She got in the car and took her first real breath. “Oh, thank You, Jesus.” Except for the unceremonious stumble into the hired hand, the interview had gone as well as she could’ve hoped for. “Ugh. How clumsy can you be, Maggie? That was a good one.” Forcing herself not to think about it, she pumped the accelerator and twisted the key to get the little car started. Then she carefully backed up so she could go down the back drive as Mrs. Ayer had instructed.

With a frustrated swipe, Maggie pushed the trail of loose strands of hair from her face and then blew them back up when they didn’t stay. Carefully she drove around the house, which was enormous no matter which angle it was seen from. Her heart pounded in her ears as the car slipped into the grove of hulking trees. Trees seemed to be everywhere. Somehow she had expected them to dissipate beyond the mansion, but if anything, they got more massive and thicker the farther she drove.

“Did she say right or left?” Intensely Maggie scanned the areas on either side of the driveway that had narrowed to a trail. “This is great. I get lost on my first day.”

Then just ahead, off to the right, through the knot of trees, she caught sight of the place. When she got closer, Maggie sucked in a gasp of air. If this was the guesthouse, they certainly treated their guests very, very well. Sporting orange-tan brick with blue-gray accents, the house had a bevy of inlets and cutouts. There were enormous windows, and wraparound accents at the corners, and an inlet door that looked like it alone cost the half the national debt. “Wow.”

Wide-eyed in awe but trying to keep her mind on her present mission, Maggie surveyed the small hill of a lawn, the flowerbeds, and every inlet for some clue as to where she was supposed to park. She turned her gaze up the trail. Surely there was a garage somewhere. “Oh, Jesus. Help.” The trail dovetailed with a small perpendicular drive just beyond the house, and carefully she turned there, hoping maybe this was right. In fact, there was a garage, but the moment she pulled up to it, she had second thoughts. What if someone needed in or out of that garage? If she was parked in the way, that would be a problem.

Twisting her mouth as she tried to find an answer to this dilemma, her heart jumped into her throat when her gaze caught movement in her driver’s side mirror. Fear jerked her head around just in time for her to see the hired hand with the blue bandana sticking out from under the ratty cowboy hat come striding up the side of her car. For a moment she felt better, but it was only for a moment because the reality of being out here alone with no knowledge of the terrain if trouble struck with a guy who felt like the Rock of Gibraltar did nothing to calm her nerves.

She swallowed hard. Very cautiously she reached up and locked her door, praying the others were already locked.

“Hey,” he said when he got to her window. His easy smile spread across his face as she rolled down her window just far enough not to be rude. “Fancy meeting you here.”

It was impossible not to notice his biceps, which looked like massive tree trunks streaming down from the ripped-off sleeves of his denim shirt. In a fight, she would lose without him even trying.

“Hi.” Panic smashed into her, and her lungs constricted around it. “Umm… Mrs. Ayer said I could park here, but I’m not sure where she meant.” Anxiety had never meant what it did at that moment.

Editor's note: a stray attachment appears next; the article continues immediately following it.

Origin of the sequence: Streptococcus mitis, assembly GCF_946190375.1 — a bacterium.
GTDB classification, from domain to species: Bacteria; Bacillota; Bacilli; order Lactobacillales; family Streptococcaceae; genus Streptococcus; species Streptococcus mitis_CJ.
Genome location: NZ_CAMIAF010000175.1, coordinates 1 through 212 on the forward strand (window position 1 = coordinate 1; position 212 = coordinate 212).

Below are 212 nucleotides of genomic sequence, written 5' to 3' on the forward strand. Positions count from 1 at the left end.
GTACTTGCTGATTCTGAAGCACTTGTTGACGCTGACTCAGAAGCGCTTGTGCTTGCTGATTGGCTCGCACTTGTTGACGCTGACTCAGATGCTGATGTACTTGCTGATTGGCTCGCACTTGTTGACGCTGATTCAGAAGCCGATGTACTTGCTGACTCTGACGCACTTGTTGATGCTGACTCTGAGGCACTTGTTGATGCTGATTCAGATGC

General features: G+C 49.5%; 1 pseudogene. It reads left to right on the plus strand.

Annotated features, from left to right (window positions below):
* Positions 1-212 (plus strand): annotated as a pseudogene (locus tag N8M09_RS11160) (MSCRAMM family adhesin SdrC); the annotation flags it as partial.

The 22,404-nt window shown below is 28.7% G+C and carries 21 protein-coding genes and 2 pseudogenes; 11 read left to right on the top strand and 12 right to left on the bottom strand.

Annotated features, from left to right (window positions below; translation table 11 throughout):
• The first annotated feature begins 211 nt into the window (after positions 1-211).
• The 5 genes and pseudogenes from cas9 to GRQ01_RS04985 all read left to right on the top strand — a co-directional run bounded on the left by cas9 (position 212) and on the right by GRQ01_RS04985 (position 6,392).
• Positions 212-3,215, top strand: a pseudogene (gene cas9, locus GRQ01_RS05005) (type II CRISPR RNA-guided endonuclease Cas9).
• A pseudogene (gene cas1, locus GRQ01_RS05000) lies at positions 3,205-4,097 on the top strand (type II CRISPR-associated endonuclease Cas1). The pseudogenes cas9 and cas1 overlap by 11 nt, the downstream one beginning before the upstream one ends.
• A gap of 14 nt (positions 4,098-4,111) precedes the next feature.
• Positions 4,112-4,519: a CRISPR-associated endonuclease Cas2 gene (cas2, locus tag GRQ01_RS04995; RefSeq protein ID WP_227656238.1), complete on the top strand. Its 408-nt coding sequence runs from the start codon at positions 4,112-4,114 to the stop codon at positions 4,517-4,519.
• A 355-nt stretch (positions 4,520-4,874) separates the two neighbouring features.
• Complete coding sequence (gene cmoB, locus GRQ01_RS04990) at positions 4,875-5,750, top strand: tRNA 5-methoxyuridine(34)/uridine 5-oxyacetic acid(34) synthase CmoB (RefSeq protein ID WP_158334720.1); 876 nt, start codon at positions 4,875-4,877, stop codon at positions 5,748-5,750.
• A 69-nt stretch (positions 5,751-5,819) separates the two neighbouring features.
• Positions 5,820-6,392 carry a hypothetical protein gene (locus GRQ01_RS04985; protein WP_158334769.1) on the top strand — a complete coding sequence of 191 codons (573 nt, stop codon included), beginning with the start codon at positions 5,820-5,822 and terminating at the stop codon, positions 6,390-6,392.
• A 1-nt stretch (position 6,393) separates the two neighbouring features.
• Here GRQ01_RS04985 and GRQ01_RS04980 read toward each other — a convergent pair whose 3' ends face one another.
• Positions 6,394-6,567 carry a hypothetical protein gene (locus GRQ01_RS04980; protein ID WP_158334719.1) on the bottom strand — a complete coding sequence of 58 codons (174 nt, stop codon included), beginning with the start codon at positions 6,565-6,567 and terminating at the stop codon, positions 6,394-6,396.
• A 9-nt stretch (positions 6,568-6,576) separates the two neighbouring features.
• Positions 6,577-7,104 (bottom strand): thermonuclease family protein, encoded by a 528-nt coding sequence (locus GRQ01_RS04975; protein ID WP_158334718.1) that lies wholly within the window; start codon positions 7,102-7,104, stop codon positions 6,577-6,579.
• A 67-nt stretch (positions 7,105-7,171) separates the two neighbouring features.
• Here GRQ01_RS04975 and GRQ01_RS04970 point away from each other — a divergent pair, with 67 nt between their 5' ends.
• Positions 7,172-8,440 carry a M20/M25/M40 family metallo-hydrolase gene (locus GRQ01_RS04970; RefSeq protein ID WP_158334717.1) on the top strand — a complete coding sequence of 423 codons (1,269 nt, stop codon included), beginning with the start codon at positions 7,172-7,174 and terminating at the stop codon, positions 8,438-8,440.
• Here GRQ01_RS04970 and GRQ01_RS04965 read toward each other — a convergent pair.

“Oh, she did. Did she? Well, that figures.” He laughed, which threw her incomprehension devices into full-throttle. “Na. It’s okay. Swing around back here. We can put it in the barn.”

Maggie nodded although no real signals were getting to her brain. She rolled up the window and backed onto the driveway so she could follow him down the increasingly narrow trail. From behind, he was all denim, save for the bent, straw cowboy hat and those arms. “Oh, dear God, I don’t know about this. Please tell me if I should be doing this.” But as far as she could tell, God was not giving her any other options.

At the end of the drive, mercifully, the trees broke their hold on the surroundings, and she drove out into a clearing and down a gravel road over to the building he had called a barn, but like everything else here, ‘barn’ didn’t quite do it justice. He swung the two doors open and stepped back so she could drive in.

Crossing from outside to in, the darkness enveloped her eyes so that it took her longer than it would’ve seemed necessary to make it safely into the building. Once inside, she shoved the car into park and then had to corral her fear to gather enough courage to open the door. “Oh, God, be with me. I’m asking here.” Busying herself, lest he see just how scared she was, Maggie got out, went to the back, and unlocked the trunk. With a heave she pulled her lone suitcase out, praying it wouldn’t fall apart at her feet.

“Oh, here. Let me get that for you.” He reached out for it even as he stood at the door that stood open.

“No. I can get it.” She tried to swing it out of his reach, but with a soft smile and a wink he took it anyway.

“It’s half a mile back to the house,” he said. “In this heat you’ll be French fried by the time you carry this thing all the way back.”

Her heart was beating so loudly, her brain didn’t have a chance to put up a logical argument, so she nodded, ducked her head, and stepped past him. The bright sunshine beyond the door attacked her eyes, and she squinted as he closed the barn door behind them. Everything in her wanted to take that suitcase back and run, but barring humiliating herself against his strength again, she saw no way to do that. The gravel at her feet was playing havoc with her heels, and she fought to keep her balance and stay up with his strides as they started up the incline to the guesthouse.